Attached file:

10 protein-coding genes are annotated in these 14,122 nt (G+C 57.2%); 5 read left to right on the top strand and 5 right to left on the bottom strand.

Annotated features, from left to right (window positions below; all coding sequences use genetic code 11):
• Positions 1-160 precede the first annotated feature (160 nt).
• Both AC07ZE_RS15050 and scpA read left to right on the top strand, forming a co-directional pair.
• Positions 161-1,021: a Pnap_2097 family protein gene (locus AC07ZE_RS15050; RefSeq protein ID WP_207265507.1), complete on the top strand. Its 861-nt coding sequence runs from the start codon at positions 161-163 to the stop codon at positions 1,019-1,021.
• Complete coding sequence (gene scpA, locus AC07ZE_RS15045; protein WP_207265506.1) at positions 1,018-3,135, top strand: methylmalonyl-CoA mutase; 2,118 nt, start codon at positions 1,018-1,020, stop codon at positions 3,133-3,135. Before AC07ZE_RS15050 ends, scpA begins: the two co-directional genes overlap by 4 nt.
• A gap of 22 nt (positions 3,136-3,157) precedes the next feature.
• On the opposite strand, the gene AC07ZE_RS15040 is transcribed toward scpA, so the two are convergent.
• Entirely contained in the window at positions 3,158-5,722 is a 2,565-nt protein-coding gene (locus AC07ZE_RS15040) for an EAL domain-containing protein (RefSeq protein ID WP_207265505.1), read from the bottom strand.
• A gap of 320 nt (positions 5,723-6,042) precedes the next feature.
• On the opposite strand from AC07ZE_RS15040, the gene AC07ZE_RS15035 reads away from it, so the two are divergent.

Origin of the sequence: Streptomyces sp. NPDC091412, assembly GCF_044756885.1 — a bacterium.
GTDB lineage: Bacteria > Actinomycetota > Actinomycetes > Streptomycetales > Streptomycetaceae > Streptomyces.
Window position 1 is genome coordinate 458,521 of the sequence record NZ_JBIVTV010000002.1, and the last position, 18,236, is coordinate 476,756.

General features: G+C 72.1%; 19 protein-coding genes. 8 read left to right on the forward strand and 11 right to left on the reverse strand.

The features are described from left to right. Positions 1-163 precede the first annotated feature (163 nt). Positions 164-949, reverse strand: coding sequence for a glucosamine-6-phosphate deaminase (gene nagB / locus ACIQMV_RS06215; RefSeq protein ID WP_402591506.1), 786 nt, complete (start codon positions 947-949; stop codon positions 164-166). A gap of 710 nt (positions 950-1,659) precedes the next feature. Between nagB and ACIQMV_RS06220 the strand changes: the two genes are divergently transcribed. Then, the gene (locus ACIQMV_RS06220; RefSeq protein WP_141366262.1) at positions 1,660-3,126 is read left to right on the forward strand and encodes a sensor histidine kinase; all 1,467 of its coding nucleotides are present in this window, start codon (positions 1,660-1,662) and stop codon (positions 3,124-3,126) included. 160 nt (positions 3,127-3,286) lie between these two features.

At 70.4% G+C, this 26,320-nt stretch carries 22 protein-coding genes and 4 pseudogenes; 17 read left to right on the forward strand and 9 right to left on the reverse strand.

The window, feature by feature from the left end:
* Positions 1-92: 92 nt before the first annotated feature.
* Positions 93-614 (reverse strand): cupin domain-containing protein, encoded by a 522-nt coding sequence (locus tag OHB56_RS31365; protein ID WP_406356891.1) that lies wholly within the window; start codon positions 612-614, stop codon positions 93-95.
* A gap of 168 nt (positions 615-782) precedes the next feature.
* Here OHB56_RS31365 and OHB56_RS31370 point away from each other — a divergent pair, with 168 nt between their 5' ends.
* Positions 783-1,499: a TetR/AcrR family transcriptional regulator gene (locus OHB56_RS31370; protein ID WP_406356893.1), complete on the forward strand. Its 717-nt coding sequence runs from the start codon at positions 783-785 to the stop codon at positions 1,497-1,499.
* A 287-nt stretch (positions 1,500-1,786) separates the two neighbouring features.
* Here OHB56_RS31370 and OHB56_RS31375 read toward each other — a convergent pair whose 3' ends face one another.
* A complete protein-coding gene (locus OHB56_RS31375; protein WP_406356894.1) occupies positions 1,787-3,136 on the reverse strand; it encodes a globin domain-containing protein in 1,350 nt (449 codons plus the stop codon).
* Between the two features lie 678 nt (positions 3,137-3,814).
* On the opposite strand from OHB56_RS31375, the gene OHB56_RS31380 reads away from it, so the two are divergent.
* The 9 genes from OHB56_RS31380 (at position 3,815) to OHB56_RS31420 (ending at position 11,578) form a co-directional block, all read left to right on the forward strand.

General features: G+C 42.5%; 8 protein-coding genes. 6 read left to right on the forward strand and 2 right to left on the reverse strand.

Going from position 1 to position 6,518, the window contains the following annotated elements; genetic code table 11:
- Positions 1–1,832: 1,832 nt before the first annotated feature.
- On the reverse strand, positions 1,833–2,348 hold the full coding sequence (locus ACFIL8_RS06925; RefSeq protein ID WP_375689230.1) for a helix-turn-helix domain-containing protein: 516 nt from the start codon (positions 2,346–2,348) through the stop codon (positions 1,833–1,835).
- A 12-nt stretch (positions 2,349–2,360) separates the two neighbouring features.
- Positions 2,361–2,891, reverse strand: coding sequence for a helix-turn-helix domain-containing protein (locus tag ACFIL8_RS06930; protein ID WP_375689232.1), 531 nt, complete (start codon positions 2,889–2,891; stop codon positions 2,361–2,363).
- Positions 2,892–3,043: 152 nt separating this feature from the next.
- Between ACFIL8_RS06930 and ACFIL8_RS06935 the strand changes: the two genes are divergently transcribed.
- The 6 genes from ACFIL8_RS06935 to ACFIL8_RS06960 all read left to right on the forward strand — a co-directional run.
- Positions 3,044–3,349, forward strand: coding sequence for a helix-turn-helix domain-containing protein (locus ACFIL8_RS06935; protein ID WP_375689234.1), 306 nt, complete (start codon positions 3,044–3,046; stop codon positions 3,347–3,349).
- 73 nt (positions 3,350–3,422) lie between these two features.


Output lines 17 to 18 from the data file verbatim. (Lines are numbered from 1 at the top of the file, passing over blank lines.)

At 70.4% G+C, this 26,320-nt stretch carries 22 protein-coding genes and 4 pseudogenes; 17 read left to right on the forward strand and 9 right to left on the reverse strand.

The window, feature by feature from the left end: